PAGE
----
by Clark Nidaserialised here by permission of the author.

Alan, a war baby brought up on spam, pom, rationing and free orange-juice, had never seen a tossed salad. Fancy ingredients in jars were only just beginning to appear in the shops. 

To men of his father’s generation, a proper lunch was meat, potatoes and veg with all the veggy taste cooked out of it and everything covered in Bisto. There was a ritual to eating it, something like grace-before-meals: you didn’t just plunge in – oh, no. First you shook lashings of salt and pepper all over it and dolloped-on plenty of HP Sauce to make it taste like food should do. Salads were things you got at funerals and garden parties – thin ham covering the bottom of the plate, limp lettuce on top, slices of tomato neatly lined-up on top of that and a spoonful of pickle. 

But as Alan slid the plate off his tray at their chosen table, he had to admit that a hospital salad was something above the common herd. 

“There are separate canteens for top staff, doctors, nurses – and the riff-raff,” said Soddy. “This is the nurses’ canteen. Nursing auxiliaries and ward orderlies aren’t allowed to use it. But we are.”

“Why is that?”

“Nursing assistants have the same privileges as nurses – although nurses are supposed to be a cut above us nasties.”


“N/Assts. It’s a word like Awol… and Beeb.”


Alan probed the salad with his fork. It was liberally soused in French dressing. Proper French dressing – olive oil and vinegar shaken together with a knife-tip of mustard to emulsify it. Peppercorns (or was it coriander?) – capers – anchovies – chopped olives…

“You always see ‘nurses and nursing assistants’ on the staff notice boards. Never just ‘nurses’.”

… chopped red cabbage (fresh, not pickled: his father would consider that very original!) – a pretty variety of crisp-looking lettuces – parsley – something green he didn’t recognise…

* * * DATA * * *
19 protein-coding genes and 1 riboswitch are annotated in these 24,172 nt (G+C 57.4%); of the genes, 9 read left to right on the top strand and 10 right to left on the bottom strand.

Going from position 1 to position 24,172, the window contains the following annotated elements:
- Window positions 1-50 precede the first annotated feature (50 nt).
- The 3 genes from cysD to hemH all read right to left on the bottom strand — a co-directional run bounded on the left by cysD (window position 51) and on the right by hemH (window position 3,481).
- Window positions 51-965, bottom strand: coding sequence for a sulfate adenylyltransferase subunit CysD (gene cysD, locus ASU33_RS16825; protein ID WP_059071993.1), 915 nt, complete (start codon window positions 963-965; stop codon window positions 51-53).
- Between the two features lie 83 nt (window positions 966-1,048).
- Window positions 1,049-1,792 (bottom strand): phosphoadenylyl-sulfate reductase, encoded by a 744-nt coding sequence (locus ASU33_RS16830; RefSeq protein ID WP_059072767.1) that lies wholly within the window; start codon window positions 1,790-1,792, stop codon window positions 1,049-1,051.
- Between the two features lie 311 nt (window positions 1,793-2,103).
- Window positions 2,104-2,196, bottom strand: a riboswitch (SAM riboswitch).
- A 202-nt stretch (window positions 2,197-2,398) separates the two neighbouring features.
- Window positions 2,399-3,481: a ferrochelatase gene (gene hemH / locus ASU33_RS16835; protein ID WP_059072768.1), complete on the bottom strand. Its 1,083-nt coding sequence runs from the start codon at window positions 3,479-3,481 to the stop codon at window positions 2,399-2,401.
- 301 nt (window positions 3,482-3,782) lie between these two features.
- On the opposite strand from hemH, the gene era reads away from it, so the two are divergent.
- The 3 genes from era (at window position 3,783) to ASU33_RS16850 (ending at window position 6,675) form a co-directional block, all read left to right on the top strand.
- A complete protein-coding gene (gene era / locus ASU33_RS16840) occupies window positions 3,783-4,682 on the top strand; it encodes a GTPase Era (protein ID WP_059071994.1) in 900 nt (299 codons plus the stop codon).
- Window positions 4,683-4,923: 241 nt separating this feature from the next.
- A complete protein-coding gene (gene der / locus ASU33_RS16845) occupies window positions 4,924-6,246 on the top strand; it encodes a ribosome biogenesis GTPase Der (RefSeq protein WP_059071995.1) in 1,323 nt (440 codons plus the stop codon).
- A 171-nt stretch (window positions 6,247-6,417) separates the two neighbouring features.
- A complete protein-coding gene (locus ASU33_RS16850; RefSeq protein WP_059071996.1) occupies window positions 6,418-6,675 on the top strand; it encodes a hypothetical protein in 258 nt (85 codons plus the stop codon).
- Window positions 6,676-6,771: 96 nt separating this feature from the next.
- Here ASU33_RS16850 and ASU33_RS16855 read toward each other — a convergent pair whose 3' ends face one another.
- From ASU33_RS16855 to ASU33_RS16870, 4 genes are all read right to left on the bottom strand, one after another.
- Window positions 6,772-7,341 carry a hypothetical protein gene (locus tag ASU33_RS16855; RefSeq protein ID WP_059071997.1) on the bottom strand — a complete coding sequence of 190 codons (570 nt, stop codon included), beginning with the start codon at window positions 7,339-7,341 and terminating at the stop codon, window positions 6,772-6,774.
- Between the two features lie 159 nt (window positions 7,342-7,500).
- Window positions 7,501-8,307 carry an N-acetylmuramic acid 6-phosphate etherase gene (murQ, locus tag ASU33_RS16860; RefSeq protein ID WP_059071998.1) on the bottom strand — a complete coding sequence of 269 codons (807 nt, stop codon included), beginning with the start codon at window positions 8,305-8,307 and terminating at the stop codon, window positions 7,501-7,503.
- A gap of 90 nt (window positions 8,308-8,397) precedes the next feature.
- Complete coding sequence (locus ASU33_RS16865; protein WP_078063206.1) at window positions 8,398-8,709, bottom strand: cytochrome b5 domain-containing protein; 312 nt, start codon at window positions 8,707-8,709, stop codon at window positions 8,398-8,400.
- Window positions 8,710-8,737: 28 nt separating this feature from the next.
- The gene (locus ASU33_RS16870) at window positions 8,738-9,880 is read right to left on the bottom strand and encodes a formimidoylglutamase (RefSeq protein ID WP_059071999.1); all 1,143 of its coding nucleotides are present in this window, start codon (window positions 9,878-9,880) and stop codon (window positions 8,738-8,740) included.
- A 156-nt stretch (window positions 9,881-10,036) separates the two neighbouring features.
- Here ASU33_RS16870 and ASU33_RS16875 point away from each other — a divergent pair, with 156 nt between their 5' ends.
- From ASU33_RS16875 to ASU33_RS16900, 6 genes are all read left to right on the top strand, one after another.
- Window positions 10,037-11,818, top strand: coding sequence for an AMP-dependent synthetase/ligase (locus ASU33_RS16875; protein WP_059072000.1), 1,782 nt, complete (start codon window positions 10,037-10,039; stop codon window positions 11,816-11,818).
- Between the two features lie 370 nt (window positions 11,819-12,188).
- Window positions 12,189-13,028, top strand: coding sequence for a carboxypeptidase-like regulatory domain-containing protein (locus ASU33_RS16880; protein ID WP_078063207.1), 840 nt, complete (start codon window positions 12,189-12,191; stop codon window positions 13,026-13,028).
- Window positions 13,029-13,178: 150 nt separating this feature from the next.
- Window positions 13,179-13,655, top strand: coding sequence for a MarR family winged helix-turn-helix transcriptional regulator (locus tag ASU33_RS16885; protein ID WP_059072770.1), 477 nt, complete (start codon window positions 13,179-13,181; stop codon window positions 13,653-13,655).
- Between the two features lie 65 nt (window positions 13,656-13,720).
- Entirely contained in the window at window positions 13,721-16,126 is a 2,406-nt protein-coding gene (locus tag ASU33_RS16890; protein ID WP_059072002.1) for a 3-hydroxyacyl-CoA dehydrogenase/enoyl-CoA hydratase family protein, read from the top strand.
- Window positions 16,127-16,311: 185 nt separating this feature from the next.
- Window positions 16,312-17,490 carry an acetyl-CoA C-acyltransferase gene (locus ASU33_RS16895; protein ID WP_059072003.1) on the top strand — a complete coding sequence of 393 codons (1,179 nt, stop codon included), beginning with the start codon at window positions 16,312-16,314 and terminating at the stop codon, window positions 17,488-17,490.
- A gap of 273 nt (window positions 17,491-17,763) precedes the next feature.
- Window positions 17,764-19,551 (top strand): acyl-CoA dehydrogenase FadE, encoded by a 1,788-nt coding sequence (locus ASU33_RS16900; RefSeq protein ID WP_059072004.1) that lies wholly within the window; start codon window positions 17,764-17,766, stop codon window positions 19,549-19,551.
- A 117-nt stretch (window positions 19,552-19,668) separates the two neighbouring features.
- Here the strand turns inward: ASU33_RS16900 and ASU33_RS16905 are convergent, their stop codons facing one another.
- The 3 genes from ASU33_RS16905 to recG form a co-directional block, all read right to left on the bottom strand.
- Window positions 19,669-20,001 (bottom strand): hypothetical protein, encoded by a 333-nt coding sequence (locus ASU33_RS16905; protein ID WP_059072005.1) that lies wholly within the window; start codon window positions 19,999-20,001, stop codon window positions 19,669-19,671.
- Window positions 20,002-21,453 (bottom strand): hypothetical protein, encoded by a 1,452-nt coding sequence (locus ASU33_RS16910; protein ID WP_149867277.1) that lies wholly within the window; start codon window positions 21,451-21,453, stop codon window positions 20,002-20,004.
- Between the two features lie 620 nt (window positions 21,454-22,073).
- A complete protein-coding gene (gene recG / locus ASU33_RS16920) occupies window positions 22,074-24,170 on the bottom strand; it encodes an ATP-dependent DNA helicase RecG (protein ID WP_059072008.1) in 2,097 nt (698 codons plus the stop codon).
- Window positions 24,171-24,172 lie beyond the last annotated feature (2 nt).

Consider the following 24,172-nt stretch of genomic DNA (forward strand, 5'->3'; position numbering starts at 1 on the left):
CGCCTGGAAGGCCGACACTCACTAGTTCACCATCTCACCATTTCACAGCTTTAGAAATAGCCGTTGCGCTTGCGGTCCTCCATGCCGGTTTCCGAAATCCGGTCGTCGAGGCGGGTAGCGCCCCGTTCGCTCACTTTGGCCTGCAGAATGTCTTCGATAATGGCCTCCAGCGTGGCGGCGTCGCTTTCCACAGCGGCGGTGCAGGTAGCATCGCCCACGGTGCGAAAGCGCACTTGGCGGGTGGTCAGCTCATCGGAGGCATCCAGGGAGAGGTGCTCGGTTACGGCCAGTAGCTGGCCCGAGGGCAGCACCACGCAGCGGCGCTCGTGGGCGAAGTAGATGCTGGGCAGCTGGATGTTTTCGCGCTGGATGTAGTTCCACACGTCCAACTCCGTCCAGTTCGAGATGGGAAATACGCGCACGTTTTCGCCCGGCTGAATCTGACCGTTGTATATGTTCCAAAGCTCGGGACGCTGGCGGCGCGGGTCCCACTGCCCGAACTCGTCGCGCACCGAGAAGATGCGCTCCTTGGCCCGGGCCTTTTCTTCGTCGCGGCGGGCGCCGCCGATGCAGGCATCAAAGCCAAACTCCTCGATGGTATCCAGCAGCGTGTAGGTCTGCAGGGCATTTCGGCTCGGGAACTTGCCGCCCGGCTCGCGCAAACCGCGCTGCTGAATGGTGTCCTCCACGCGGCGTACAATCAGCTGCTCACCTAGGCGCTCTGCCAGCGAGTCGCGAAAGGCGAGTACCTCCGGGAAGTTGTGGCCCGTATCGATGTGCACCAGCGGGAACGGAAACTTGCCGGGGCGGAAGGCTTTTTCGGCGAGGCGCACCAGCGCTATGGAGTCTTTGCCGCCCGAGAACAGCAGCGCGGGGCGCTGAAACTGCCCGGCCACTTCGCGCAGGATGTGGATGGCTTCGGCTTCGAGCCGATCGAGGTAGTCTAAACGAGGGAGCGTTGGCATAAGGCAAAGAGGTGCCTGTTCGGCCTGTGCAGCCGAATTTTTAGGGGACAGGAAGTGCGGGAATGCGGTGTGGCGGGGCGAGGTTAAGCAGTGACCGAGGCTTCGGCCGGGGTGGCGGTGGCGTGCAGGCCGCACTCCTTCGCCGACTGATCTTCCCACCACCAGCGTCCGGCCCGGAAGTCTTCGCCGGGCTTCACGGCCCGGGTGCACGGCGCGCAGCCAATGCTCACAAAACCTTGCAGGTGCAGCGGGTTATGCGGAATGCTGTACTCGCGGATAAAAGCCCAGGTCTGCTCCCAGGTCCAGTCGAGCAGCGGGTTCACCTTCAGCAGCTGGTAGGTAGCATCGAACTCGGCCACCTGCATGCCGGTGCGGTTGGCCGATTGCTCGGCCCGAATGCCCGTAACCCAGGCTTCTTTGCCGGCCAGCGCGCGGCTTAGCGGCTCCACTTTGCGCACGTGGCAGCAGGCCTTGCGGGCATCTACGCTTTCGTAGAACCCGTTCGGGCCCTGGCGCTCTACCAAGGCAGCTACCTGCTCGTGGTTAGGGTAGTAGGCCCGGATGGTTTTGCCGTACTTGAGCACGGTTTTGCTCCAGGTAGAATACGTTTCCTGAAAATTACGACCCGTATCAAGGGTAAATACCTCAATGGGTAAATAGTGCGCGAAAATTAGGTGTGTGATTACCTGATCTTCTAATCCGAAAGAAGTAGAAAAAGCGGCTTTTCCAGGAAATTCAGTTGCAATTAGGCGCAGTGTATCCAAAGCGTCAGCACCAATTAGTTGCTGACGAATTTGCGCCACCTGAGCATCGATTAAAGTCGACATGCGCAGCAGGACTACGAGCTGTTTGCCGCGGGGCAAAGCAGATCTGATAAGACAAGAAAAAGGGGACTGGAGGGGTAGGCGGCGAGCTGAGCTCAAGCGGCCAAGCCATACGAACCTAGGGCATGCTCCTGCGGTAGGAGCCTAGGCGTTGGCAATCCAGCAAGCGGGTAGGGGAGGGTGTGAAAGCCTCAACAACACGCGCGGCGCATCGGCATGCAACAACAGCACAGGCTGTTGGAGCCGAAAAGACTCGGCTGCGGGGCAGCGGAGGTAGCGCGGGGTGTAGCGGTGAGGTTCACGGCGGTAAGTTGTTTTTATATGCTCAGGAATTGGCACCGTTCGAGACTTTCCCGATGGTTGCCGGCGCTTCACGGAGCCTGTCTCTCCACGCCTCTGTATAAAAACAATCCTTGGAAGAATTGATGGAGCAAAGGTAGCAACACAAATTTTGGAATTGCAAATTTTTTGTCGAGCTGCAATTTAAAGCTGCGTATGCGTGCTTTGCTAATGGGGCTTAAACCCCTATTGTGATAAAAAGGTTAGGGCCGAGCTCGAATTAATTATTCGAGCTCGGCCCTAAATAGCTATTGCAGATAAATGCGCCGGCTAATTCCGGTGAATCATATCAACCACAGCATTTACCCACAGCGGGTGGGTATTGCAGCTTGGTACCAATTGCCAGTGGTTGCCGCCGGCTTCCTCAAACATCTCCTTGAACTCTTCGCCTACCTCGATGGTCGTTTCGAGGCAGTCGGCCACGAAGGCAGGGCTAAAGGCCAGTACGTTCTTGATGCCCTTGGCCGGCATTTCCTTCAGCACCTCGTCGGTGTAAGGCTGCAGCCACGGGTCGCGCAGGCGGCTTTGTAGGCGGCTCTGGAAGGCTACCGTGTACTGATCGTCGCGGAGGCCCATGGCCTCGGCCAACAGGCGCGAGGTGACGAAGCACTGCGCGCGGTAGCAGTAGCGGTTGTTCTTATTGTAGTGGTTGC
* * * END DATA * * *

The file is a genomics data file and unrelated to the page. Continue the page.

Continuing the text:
“N/Asst is a Mental Health Service thing. The NHS has no corresponding grade. It gets all its slave-labour as an inexhaustible supply of student-nurses.”

… midget whole tomatoes – sliced pimento – chicken, by the looks of it (he hoped it wasn’t rabbit) – a sprinkling of pine-nuts… 

“All the young girls want to be nurses these days. Can’t think why. Marry a doctor, I suppose.”

Alan looked up. Hence the accent on salad – all these student-nurses wanting to keep their figures trim. But the dish was a picture and no mistake. Someone clearly thought the appearance was just as important as the taste. 

Alan couldn’t see why they went to all that trouble – you were only going to eat it. Carelessly he picked up a container with a funnel tip, thinking it was a hospital-sized salt-cellar, and began to shake. 

“Oi!” said Soddy, pointing his fork. “That’s not salt – that’s sugar.”

Alan put it down. He felt an utter twerp.

“There’s the salt” – a tiny open dish with a tiny ladle to match. Something you might use in a twelfth-scale model of the set for Oliver Twist.